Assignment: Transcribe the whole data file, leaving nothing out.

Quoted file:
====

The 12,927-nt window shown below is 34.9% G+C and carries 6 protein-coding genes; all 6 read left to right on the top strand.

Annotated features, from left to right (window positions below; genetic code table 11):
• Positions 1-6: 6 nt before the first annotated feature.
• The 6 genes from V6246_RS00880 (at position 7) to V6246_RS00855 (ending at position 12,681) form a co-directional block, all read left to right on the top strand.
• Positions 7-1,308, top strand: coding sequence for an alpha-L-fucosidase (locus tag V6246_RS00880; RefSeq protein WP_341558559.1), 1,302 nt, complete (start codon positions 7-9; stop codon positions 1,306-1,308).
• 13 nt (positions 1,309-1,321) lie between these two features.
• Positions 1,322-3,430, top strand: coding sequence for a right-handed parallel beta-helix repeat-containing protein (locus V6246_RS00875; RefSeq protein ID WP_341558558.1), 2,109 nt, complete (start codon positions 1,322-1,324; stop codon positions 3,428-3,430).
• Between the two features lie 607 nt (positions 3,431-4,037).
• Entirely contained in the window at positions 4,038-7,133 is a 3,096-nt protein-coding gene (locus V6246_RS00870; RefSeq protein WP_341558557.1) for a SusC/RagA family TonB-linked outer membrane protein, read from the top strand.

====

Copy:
The 12,927-nt window shown below is 34.9% G+C and carries 6 protein-coding genes; all 6 read left to right on the top strand.

Annotated features, from left to right (window positions below; genetic code table 11):
• Positions 1-6: 6 nt before the first annotated feature.
• The 6 genes from V6246_RS00880 (at position 7) to V6246_RS00855 (ending at position 12,681) form a co-directional block, all read left to right on the top strand.
• Positions 7-1,308, top strand: coding sequence for an alpha-L-fucosidase (locus tag V6246_RS00880; RefSeq protein WP_341558559.1), 1,302 nt, complete (start codon positions 7-9; stop codon positions 1,306-1,308).
• 13 nt (positions 1,309-1,321) lie between these two features.
• Positions 1,322-3,430, top strand: coding sequence for a right-handed parallel beta-helix repeat-containing protein (locus V6246_RS00875; RefSeq protein ID WP_341558558.1), 2,109 nt, complete (start codon positions 1,322-1,324; stop codon positions 3,428-3,430).
• Between the two features lie 607 nt (positions 3,431-4,037).
• Entirely contained in the window at positions 4,038-7,133 is a 3,096-nt protein-coding gene (locus V6246_RS00870; RefSeq protein WP_341558557.1) for a SusC/RagA family TonB-linked outer membrane protein, read from the top strand.